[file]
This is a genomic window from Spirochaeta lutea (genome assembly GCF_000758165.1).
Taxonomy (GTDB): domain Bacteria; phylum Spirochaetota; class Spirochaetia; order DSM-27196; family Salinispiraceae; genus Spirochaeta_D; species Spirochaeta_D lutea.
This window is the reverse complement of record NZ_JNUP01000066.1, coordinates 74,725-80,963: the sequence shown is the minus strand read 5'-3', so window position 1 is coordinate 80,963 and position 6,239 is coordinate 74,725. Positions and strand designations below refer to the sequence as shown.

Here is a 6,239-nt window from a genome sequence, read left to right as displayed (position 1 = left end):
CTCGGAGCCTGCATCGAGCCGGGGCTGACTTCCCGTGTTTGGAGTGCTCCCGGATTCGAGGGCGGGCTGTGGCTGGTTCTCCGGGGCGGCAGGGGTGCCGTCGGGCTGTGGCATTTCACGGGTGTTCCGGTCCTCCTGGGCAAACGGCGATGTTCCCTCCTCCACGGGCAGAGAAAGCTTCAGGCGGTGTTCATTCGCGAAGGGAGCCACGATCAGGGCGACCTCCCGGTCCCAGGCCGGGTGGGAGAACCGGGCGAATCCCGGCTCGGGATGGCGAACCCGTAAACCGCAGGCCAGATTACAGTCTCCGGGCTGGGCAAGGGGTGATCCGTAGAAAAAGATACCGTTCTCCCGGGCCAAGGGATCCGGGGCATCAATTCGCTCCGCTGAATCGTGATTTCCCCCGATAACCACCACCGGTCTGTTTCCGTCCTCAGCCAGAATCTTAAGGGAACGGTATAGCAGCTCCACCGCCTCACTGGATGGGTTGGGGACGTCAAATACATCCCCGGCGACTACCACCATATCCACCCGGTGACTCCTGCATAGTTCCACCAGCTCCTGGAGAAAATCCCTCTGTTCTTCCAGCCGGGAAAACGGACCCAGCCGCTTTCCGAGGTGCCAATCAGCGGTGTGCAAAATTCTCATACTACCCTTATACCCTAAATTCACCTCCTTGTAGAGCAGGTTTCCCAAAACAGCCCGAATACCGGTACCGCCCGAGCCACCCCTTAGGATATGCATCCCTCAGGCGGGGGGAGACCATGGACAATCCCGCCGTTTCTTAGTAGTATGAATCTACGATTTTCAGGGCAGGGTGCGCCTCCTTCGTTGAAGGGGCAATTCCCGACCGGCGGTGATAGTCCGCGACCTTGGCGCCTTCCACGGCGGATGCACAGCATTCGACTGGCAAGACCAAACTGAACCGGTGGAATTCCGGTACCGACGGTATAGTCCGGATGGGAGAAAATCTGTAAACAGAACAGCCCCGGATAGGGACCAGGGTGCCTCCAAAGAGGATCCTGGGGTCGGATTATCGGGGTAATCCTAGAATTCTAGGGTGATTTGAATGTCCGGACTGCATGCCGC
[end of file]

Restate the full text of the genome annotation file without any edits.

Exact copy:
This is a genomic window from Spirochaeta lutea (genome assembly GCF_000758165.1).
Taxonomy (GTDB): domain Bacteria; phylum Spirochaetota; class Spirochaetia; order DSM-27196; family Salinispiraceae; genus Spirochaeta_D; species Spirochaeta_D lutea.
This window is the reverse complement of record NZ_JNUP01000066.1, coordinates 74,725-80,963: the sequence shown is the minus strand read 5'-3', so window position 1 is coordinate 80,963 and position 6,239 is coordinate 74,725. Positions and strand designations below refer to the sequence as shown.

Here is a 6,239-nt window from a genome sequence, read left to right as displayed (position 1 = left end):
CTCGGAGCCTGCATCGAGCCGGGGCTGACTTCCCGTGTTTGGAGTGCTCCCGGATTCGAGGGCGGGCTGTGGCTGGTTCTCCGGGGCGGCAGGGGTGCCGTCGGGCTGTGGCATTTCACGGGTGTTCCGGTCCTCCTGGGCAAACGGCGATGTTCCCTCCTCCACGGGCAGAGAAAGCTTCAGGCGGTGTTCATTCGCGAAGGGAGCCACGATCAGGGCGACCTCCCGGTCCCAGGCCGGGTGGGAGAACCGGGCGAATCCCGGCTCGGGATGGCGAACCCGTAAACCGCAGGCCAGATTACAGTCTCCGGGCTGGGCAAGGGGTGATCCGTAGAAAAAGATACCGTTCTCCCGGGCCAAGGGATCCGGGGCATCAATTCGCTCCGCTGAATCGTGATTTCCCCCGATAACCACCACCGGTCTGTTTCCGTCCTCAGCCAGAATCTTAAGGGAACGGTATAGCAGCTCCACCGCCTCACTGGATGGGTTGGGGACGTCAAATACATCCCCGGCGACTACCACCATATCCACCCGGTGACTCCTGCATAGTTCCACCAGCTCCTGGAGAAAATCCCTCTGTTCTTCCAGCCGGGAAAACGGACCCAGCCGCTTTCCGAGGTGCCAATCAGCGGTGTGCAAAATTCTCATACTACCCTTATACCCTAAATTCACCTCCTTGTAGAGCAGGTTTCCCAAAACAGCCCGAATACCGGTACCGCCCGAGCCACCCCTTAGGATATGCATCCCTCAGGCGGGGGGAGACCATGGACAATCCCGCCGTTTCTTAGTAGTATGAATCTACGATTTTCAGGGCAGGGTGCGCCTCCTTCGTTGAAGGGGCAATTCCCGACCGGCGGTGATAGTCCGCGACCTTGGCGCCTTCCACGGCGGATGCACAGCATTCGACTGGCAAGACCAAACTGAACCGGTGGAATTCCGGTACCGACGGTATAGTCCGGATGGGAGAAAATCTGTAAACAGAACAGCCCCGGATAGGGACCAGGGTGCCTCCAAAGAGGATCCTGGGGTCGGATTATCGGGGTAATCCTAGAATTCTAGGGTGATTTGAATGTCCGGACTGCATGCCGC